DON’T wait until the end of your pitch to answer objections. You may have practiced your presentation from beginning to end in training. So, when you get out in the field, you want to plow through it just like you learned.
DO pay attention to the physician and whoever else is in the meeting and stop periodically to check in with them. Research has shown that prospects don’t wait to make one monumental decision at the end of your talk but rather multiple minor choices along the way. So if you’re not stopping to ask for feedback, you could be losing their attention – and the sale.
DON’T expect a physician to tell you if they’re going to use your product. Some reps think that if they give a compelling enough pitch, the physician will stand up and declare she wants to use their product.
DO instead make an effort, however awkward it feels, to ask their thoughts and willingness to use your product with their patients. And ask for specifics, like what patient type would they use it in and how often they see that type of patient. You’re always better off leaving a call with a clear idea of what to expect from the physician than relying on hope alone.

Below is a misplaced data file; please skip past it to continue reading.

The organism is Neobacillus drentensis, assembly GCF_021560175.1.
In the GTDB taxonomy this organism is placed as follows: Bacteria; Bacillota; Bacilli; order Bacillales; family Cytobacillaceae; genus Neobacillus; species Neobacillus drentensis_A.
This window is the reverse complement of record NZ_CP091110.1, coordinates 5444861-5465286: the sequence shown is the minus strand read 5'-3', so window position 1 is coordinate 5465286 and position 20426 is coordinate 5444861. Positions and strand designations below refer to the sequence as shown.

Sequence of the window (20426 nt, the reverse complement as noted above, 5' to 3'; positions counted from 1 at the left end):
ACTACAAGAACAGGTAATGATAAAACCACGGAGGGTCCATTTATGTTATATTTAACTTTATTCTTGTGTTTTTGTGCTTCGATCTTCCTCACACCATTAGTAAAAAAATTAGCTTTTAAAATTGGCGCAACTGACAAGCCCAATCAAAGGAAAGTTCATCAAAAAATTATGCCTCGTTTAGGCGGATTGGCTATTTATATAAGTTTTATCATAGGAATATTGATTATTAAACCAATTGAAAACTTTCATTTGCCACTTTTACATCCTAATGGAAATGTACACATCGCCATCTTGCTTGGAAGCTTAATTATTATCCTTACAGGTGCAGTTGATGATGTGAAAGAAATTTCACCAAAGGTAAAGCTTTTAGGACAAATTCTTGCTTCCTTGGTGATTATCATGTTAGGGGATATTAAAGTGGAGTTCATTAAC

DON’T ask the doctor to use your product for every patient they have. Sometimes reps and their managers get excited by the prospect of mass conversion, but it rarely happens overnight.
DO ask the physician to try your drug or device on a reasonable amount of patients. If your product is superior enough to the competition, a trial will be enough for them to want to use it in other patients. It’s not that you don’t want all their business. However, you don’t want to turn them off from trying your product because you made an unrealistic demand.